THIS DAY IN RMR HISTORY, 20 October 1914 – From the 14th BATTALION (RMR) WAR DIARY:

Tuesday, October 20, 1914

Camp Salisbury Plain, West Down South

“Weather fine. Meeting of officers to discuss arrangements with Harrods, which did not seem likely to be satisfactory.  Pte. Hartley buried in Shrewton Churchyard.”  [1]


When the Canadian Contingent’s supply transport approached Salisbury Camp upon its arrival in England, the local citizens spied an unusual sight.  “When the supply convoy first hove into view a tiny wasp of a lad was discovered on one of the caissons.  He was blowing lustily on a battered bugle, the cracked notes flaring up in a strange crescendo.  Around his shoulders was a big overcoat loaned him by a grizzled sergeant.  The youngster is a Montreal newsboy who stowed away on one of the ships and who has become the pet of the contingent.  He put in every spare moment on shipboard practicing the bugle and hoped to qualify as a performer on that instrument in order that he may follow the troops to France.”  [2]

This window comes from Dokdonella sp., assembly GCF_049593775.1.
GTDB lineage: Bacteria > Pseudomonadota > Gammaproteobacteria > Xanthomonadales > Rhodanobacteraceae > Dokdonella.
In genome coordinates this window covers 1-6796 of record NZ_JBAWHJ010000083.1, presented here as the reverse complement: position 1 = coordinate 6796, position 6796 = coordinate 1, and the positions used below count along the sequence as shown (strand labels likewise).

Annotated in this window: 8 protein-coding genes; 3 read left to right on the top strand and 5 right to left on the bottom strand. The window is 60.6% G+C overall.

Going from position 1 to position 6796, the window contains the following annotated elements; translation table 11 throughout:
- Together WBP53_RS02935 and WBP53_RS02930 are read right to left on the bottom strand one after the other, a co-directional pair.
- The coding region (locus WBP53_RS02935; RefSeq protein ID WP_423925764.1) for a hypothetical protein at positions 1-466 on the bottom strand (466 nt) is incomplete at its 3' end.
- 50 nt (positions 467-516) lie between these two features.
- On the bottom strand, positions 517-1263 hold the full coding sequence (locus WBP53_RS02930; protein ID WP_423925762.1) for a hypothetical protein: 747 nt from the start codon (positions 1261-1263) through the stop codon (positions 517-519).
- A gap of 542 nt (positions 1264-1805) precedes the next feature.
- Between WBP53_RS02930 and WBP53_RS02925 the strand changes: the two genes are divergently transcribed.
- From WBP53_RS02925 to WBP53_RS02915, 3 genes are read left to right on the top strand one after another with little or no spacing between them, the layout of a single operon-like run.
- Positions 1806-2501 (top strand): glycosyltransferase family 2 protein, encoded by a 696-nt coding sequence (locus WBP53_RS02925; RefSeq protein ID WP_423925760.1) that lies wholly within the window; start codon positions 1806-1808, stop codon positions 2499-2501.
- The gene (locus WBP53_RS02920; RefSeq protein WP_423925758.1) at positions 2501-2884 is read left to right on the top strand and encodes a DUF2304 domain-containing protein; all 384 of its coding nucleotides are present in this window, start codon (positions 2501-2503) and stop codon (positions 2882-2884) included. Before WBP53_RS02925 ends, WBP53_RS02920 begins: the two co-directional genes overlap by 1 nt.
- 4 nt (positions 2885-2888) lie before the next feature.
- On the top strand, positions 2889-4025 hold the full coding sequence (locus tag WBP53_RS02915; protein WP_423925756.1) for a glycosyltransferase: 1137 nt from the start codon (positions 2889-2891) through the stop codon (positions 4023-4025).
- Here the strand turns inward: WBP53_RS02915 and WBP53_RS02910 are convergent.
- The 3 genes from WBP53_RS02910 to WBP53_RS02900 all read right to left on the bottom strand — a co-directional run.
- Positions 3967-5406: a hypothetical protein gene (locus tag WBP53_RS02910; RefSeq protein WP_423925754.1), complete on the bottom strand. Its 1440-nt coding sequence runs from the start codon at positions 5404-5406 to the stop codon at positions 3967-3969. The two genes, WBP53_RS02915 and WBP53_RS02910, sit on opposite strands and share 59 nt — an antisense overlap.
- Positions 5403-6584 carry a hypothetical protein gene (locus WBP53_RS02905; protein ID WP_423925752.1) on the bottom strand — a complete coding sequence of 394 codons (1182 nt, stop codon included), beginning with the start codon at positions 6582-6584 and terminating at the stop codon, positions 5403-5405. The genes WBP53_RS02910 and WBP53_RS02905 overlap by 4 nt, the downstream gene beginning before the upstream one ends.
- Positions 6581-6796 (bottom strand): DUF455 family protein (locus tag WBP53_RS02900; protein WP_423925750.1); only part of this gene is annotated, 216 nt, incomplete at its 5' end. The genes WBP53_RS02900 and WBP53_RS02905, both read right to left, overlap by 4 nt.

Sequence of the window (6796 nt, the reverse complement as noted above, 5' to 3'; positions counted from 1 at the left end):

This “boy mascot” was 14 year old Bugler Anthony Ginley #26265 of The Royal Montreal Regiment about whom more will be written at a later date.

[1]  War Diary, 14th Canadian Battalion, The Royal Montreal Regiment, Oct. 20, 1914.  Library and Archives Canada, Ottawa, http://data2.collectionscanada.ca/e/e044/e001089670.jpg

[2]   The Toronto World, Saturday, October 17, 1914, pg. 1, col. 1


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